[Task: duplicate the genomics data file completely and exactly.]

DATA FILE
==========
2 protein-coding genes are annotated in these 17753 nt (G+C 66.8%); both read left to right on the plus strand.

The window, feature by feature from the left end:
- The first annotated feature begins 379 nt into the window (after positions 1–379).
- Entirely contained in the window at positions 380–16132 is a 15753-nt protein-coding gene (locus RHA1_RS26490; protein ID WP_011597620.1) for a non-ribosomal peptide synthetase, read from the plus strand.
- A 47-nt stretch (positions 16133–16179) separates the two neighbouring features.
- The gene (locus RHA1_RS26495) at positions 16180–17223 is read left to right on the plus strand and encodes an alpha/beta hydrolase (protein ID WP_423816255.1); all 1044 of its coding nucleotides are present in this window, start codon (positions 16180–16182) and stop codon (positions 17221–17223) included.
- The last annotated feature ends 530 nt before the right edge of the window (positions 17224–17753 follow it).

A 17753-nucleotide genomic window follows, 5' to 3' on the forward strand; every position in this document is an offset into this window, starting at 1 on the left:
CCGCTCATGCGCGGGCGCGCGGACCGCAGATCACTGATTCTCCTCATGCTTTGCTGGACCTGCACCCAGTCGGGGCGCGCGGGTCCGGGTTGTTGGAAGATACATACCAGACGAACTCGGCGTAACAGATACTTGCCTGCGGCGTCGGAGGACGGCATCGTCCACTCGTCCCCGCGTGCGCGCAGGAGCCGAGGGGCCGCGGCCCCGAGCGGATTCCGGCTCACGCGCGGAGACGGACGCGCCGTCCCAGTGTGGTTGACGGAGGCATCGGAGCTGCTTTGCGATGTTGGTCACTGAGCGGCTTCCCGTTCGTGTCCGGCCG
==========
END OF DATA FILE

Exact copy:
2 protein-coding genes are annotated in these 17753 nt (G+C 66.8%); both read left to right on the plus strand.

The window, feature by feature from the left end:
- The first annotated feature begins 379 nt into the window (after positions 1–379).
- Entirely contained in the window at positions 380–16132 is a 15753-nt protein-coding gene (locus RHA1_RS26490; protein ID WP_011597620.1) for a non-ribosomal peptide synthetase, read from the plus strand.
- A 47-nt stretch (positions 16133–16179) separates the two neighbouring features.
- The gene (locus RHA1_RS26495) at positions 16180–17223 is read left to right on the plus strand and encodes an alpha/beta hydrolase (protein ID WP_423816255.1); all 1044 of its coding nucleotides are present in this window, start codon (positions 16180–16182) and stop codon (positions 17221–17223) included.
- The last annotated feature ends 530 nt before the right edge of the window (positions 17224–17753 follow it).

A 17753-nucleotide genomic window follows, 5' to 3' on the forward strand; every position in this document is an offset into this window, starting at 1 on the left:
CCGCTCATGCGCGGGCGCGCGGACCGCAGATCACTGATTCTCCTCATGCTTTGCTGGACCTGCACCCAGTCGGGGCGCGCGGGTCCGGGTTGTTGGAAGATACATACCAGACGAACTCGGCGTAACAGATACTTGCCTGCGGCGTCGGAGGACGGCATCGTCCACTCGTCCCCGCGTGCGCGCAGGAGCCGAGGGGCCGCGGCCCCGAGCGGATTCCGGCTCACGCGCGGAGACGGACGCGCCGTCCCAGTGTGGTTGACGGAGGCATCGGAGCTGCTTTGCGATGTTGGTCACTGAGCGGCTTCCCGTTCGTGTCCGGCCG